Study No.: PAR 352Title: A Double-Blind, Placebo-Controlled, Comparison of Imipramine and Paroxetine in the Treatment of Bipolar Depression.Rationale: The treatment of bipolar depression is a complex and controversial issue. While lithium therapy has been employed as the primary management of bipolar depression, 40-50% of those treated remain unresponsive. The failure of lithium as monotherapy in managing bipolar depression often leads physicians to consider combination therapy with tricyclic antidepressants. Paroxetine, a phenylpiperidine compound, is a specific inhibitor of serotonin reuptake. This compound is approved in some countries for use in the treatment of Major Depressive Disorder, Obsessive Compulsive Disorder, and Panic Disorder. The safety profile of selective serotonin reuptake inhibitors (SSRIs) offers an advantage compared to tricyclics and monoamine oxidase inhibitors (MAOIs). In addition, the lack of anticholinergic effects and dietary restrictions may increase the attractiveness of these agents to physicians and enhance subject compliance. Previous studies have demonstrated paroxetine’s antidepressant efficacy, yet there are no trials that specifically investigate its use in bipolar affective disorder. This trial offers the opportunity to compare the efficacy and safety of paroxetine and imipramine in subjects with bipolar depression who are stabilized on lithium therapy.Phase: Phase IVStudy Period: 8 February 1994 to 29 March 1996Study Design: This was a 10-week, multicentre, placebo- controlled, double blind, parallel group study.Centres: 18 centres in the United StatesIndication: Bipolar DisorderTreatment: Following a one-week placebo (PBO) run-in period, subjects were randomized on a 1:1:1 basis to paroxetine (20-50mg/day), imipramine (50-300mg/day) or PBO for a 10-treatment period. The study also included a Taper End and Follow-up visit. Subjects randomized to the paroxetine group received 20mg/day for Weeks 1-3. Starting at Week 4 until Week 6, 10mg dosage increments were allowed every seven days up to a maximum dose of 50 mg/day, depending on therapeutic response. Subjects randomized to the imipramine group received as forced titration 50mg/day on Week 1, 100mg/day during Week 2, and 150mg/day during Week 3. Beginning with Week 4, 50mg/day dosage increments were allowed every seven days up to a maximum dose of 300 mg/day, depending on therapeutic response. Identical placebo tablets to active drug were supplied to maintain the blind. Objectives: The objective of this study was to compare the efficacy and safety of paroxetine and imipramine to PBO in the treatment of bipolar depression in subjects stabilized on lithium therapy.Primary Outcome/Efficacy Variable: The primary efficacy variables were change from baseline in the Hamilton Rating Scale for Depression (HAMD) total score (first 17 items) and the change from baseline in the Clinical Global Impression Severity of Illness (CGI-S). The primary timepoint of interest for all efficacy assessments was each subject’s last available on-therapy observation.Secondary Outcome/Efficacy Variable(s): The secondary efficacy variables were the proportion of subjects responding defined as a score of ≤7 on the HAMD, and the percentage of subjects with a CGI Global Improvement score of ≤2…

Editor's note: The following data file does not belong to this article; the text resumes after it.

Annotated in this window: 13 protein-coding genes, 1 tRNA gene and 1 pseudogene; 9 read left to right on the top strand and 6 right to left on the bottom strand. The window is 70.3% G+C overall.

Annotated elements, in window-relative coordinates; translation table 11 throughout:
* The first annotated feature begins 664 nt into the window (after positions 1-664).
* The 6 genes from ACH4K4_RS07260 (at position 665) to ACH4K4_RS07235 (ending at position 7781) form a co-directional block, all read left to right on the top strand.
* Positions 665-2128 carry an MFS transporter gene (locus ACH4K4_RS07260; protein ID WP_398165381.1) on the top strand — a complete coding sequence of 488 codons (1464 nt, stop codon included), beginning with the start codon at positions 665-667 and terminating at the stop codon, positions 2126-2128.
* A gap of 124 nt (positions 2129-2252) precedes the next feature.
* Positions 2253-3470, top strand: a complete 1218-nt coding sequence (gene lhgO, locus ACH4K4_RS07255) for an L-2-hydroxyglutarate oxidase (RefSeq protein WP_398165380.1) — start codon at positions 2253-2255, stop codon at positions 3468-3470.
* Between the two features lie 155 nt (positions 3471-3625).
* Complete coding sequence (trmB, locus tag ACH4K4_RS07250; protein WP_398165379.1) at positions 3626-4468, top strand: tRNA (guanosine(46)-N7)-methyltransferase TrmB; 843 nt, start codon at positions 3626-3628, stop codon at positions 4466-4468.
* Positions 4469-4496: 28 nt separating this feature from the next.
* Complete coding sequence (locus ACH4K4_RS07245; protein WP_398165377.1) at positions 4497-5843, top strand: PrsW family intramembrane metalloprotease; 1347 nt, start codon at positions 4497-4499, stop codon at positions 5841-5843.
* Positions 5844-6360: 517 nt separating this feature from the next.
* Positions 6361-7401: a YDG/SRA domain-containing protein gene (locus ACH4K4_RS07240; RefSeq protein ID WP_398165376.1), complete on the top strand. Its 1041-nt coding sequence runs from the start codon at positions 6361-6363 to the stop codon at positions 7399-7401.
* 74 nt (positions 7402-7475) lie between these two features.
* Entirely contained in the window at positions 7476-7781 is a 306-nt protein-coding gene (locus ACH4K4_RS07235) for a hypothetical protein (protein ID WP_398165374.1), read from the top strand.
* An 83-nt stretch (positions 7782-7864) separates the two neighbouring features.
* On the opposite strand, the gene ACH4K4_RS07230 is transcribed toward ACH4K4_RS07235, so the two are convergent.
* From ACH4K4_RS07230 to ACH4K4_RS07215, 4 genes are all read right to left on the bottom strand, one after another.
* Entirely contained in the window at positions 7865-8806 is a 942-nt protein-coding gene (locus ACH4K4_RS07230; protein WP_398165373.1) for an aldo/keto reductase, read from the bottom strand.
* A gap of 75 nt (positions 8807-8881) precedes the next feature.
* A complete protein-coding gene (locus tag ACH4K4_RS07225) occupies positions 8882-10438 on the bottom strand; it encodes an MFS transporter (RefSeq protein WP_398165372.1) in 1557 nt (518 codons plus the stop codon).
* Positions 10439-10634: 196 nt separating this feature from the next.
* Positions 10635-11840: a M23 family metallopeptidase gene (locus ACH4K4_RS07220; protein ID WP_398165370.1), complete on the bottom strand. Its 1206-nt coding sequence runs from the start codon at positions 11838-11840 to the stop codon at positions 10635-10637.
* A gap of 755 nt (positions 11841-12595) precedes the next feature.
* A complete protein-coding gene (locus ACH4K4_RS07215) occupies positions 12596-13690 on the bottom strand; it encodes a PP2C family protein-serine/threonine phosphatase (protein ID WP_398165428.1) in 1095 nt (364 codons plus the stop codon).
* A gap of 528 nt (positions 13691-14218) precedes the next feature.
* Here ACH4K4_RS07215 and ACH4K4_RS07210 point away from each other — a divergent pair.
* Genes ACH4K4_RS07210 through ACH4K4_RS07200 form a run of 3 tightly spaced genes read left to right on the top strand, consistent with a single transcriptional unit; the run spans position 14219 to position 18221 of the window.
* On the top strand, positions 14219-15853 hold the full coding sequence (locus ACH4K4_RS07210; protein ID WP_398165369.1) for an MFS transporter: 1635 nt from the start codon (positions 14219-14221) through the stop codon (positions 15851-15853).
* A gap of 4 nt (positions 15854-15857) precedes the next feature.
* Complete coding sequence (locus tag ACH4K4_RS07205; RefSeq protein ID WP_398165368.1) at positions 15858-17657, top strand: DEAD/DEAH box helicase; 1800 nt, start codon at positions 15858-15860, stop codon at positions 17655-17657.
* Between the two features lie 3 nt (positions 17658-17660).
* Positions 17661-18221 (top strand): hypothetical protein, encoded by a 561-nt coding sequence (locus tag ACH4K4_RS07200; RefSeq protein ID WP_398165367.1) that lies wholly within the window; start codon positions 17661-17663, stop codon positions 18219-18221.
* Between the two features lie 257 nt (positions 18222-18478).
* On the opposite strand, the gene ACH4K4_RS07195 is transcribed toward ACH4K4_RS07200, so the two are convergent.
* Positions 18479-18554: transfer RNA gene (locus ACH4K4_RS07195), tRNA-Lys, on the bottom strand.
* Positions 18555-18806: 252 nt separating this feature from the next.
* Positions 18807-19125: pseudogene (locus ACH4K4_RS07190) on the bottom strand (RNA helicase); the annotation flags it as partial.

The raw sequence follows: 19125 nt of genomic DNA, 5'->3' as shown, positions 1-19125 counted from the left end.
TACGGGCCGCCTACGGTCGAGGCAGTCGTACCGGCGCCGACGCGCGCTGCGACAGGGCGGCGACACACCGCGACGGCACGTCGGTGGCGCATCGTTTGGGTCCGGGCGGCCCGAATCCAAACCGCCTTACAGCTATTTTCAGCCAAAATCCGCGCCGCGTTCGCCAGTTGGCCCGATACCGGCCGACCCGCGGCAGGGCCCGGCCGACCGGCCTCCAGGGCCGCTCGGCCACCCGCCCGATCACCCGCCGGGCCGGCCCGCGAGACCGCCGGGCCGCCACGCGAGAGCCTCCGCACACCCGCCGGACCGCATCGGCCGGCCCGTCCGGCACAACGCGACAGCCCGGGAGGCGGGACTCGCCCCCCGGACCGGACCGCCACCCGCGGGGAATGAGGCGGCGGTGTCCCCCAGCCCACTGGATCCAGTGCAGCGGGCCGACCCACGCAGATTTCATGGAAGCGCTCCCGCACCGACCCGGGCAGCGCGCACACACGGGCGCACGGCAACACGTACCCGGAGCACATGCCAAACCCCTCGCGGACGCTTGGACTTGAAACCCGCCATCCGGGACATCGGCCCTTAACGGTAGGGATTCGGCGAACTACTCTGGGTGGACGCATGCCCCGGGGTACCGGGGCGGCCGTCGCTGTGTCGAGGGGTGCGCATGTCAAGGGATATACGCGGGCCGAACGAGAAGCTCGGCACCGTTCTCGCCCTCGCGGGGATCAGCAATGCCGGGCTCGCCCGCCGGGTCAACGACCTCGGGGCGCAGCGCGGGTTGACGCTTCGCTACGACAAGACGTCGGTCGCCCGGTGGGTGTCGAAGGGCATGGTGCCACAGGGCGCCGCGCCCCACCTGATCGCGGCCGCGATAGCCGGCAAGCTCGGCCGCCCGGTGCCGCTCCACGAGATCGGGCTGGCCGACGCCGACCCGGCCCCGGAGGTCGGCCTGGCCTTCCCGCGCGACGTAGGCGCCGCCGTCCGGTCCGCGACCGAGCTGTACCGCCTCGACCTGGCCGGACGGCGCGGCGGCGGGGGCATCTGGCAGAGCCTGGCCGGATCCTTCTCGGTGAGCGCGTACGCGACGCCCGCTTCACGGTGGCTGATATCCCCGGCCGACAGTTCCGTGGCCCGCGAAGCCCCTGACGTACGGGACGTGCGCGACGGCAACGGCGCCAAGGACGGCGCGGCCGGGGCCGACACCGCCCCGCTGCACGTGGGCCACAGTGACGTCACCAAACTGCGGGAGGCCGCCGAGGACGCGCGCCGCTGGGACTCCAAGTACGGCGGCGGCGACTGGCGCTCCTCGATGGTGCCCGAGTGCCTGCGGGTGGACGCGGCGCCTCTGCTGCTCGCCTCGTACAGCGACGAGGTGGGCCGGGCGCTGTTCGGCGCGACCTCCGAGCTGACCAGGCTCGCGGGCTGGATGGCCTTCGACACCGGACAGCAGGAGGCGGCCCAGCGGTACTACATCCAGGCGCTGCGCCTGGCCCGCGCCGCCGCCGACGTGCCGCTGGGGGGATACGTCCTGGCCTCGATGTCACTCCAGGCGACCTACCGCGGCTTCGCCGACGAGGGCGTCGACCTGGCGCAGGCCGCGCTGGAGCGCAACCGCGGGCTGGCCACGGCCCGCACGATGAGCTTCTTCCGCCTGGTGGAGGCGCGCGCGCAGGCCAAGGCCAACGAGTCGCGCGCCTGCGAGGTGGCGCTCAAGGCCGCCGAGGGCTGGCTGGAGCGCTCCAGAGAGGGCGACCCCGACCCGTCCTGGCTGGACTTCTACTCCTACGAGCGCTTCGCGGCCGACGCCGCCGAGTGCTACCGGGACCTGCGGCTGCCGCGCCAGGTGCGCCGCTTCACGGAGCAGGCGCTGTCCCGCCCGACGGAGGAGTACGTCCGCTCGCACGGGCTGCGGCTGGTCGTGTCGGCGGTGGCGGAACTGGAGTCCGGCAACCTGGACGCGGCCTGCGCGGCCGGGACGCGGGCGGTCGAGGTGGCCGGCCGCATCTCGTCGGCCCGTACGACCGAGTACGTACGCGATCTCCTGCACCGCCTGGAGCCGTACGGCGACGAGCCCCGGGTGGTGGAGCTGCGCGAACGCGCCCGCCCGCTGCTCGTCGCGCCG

Double-blind, placebo-controlled comparison of imipramine and paroxetine in the treatment of bipolar depression.
by Nemeroff CB, Evans DL, Gyulai L, Sachs GS, Bowden CL, Gergel IP, Oakes R, and Pitts CD.
American Journal of Psychiatry. 2001 158:906-912.